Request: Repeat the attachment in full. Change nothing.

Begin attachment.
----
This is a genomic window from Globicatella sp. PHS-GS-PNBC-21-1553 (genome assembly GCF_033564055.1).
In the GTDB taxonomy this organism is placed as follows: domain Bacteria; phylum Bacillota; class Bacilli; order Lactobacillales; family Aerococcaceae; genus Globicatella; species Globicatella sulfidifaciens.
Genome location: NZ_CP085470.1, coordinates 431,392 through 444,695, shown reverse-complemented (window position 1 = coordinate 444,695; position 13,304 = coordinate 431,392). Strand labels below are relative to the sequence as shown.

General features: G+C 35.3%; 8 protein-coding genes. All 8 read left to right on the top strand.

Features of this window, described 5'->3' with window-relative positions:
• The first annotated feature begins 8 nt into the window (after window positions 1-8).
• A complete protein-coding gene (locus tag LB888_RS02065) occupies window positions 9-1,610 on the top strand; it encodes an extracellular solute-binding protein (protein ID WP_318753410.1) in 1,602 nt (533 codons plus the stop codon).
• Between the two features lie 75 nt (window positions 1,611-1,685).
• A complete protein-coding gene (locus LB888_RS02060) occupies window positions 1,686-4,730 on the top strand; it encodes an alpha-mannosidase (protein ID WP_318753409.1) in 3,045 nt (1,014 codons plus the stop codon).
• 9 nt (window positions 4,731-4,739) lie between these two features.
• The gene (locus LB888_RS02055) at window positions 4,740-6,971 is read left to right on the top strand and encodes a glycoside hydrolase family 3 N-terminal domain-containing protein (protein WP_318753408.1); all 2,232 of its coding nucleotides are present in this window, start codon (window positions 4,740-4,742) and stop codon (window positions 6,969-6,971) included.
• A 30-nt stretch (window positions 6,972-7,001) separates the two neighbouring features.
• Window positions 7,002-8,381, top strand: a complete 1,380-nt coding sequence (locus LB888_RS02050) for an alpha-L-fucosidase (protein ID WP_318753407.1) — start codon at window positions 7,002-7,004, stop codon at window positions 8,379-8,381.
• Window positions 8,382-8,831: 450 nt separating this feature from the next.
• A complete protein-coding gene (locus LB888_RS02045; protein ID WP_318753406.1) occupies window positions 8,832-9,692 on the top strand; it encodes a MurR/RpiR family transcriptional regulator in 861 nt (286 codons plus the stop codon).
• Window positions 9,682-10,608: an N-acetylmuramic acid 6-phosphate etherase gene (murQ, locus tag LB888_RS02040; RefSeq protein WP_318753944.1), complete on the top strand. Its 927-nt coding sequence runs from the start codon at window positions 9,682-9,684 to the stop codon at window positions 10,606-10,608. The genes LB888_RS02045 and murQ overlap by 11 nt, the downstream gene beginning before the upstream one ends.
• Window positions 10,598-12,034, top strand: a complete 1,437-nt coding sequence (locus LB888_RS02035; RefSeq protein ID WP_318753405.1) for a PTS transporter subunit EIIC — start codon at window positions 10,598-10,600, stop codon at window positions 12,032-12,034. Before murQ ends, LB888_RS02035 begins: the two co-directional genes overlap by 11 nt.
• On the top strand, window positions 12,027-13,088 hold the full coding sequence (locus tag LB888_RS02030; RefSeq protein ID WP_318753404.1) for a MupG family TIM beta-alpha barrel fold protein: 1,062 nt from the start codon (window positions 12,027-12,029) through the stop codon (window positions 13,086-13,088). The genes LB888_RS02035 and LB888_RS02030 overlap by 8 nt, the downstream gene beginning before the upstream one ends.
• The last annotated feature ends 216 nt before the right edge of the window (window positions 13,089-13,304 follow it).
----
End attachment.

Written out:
This is a genomic window from Globicatella sp. PHS-GS-PNBC-21-1553 (genome assembly GCF_033564055.1).
In the GTDB taxonomy this organism is placed as follows: domain Bacteria; phylum Bacillota; class Bacilli; order Lactobacillales; family Aerococcaceae; genus Globicatella; species Globicatella sulfidifaciens.
Genome location: NZ_CP085470.1, coordinates 431,392 through 444,695, shown reverse-complemented (window position 1 = coordinate 444,695; position 13,304 = coordinate 431,392). Strand labels below are relative to the sequence as shown.

General features: G+C 35.3%; 8 protein-coding genes. All 8 read left to right on the top strand.

Features of this window, described 5'->3' with window-relative positions:
• The first annotated feature begins 8 nt into the window (after window positions 1-8).
• A complete protein-coding gene (locus tag LB888_RS02065) occupies window positions 9-1,610 on the top strand; it encodes an extracellular solute-binding protein (protein ID WP_318753410.1) in 1,602 nt (533 codons plus the stop codon).
• Between the two features lie 75 nt (window positions 1,611-1,685).
• A complete protein-coding gene (locus LB888_RS02060) occupies window positions 1,686-4,730 on the top strand; it encodes an alpha-mannosidase (protein ID WP_318753409.1) in 3,045 nt (1,014 codons plus the stop codon).
• 9 nt (window positions 4,731-4,739) lie between these two features.
• The gene (locus LB888_RS02055) at window positions 4,740-6,971 is read left to right on the top strand and encodes a glycoside hydrolase family 3 N-terminal domain-containing protein (protein WP_318753408.1); all 2,232 of its coding nucleotides are present in this window, start codon (window positions 4,740-4,742) and stop codon (window positions 6,969-6,971) included.
• A 30-nt stretch (window positions 6,972-7,001) separates the two neighbouring features.
• Window positions 7,002-8,381, top strand: a complete 1,380-nt coding sequence (locus LB888_RS02050) for an alpha-L-fucosidase (protein ID WP_318753407.1) — start codon at window positions 7,002-7,004, stop codon at window positions 8,379-8,381.
• Window positions 8,382-8,831: 450 nt separating this feature from the next.
• A complete protein-coding gene (locus LB888_RS02045; protein ID WP_318753406.1) occupies window positions 8,832-9,692 on the top strand; it encodes a MurR/RpiR family transcriptional regulator in 861 nt (286 codons plus the stop codon).
• Window positions 9,682-10,608: an N-acetylmuramic acid 6-phosphate etherase gene (murQ, locus tag LB888_RS02040; RefSeq protein WP_318753944.1), complete on the top strand. Its 927-nt coding sequence runs from the start codon at window positions 9,682-9,684 to the stop codon at window positions 10,606-10,608. The genes LB888_RS02045 and murQ overlap by 11 nt, the downstream gene beginning before the upstream one ends.
• Window positions 10,598-12,034, top strand: a complete 1,437-nt coding sequence (locus LB888_RS02035; RefSeq protein ID WP_318753405.1) for a PTS transporter subunit EIIC — start codon at window positions 10,598-10,600, stop codon at window positions 12,032-12,034. Before murQ ends, LB888_RS02035 begins: the two co-directional genes overlap by 11 nt.
• On the top strand, window positions 12,027-13,088 hold the full coding sequence (locus tag LB888_RS02030; RefSeq protein ID WP_318753404.1) for a MupG family TIM beta-alpha barrel fold protein: 1,062 nt from the start codon (window positions 12,027-12,029) through the stop codon (window positions 13,086-13,088). The genes LB888_RS02035 and LB888_RS02030 overlap by 8 nt, the downstream gene beginning before the upstream one ends.
• The last annotated feature ends 216 nt before the right edge of the window (window positions 13,089-13,304 follow it).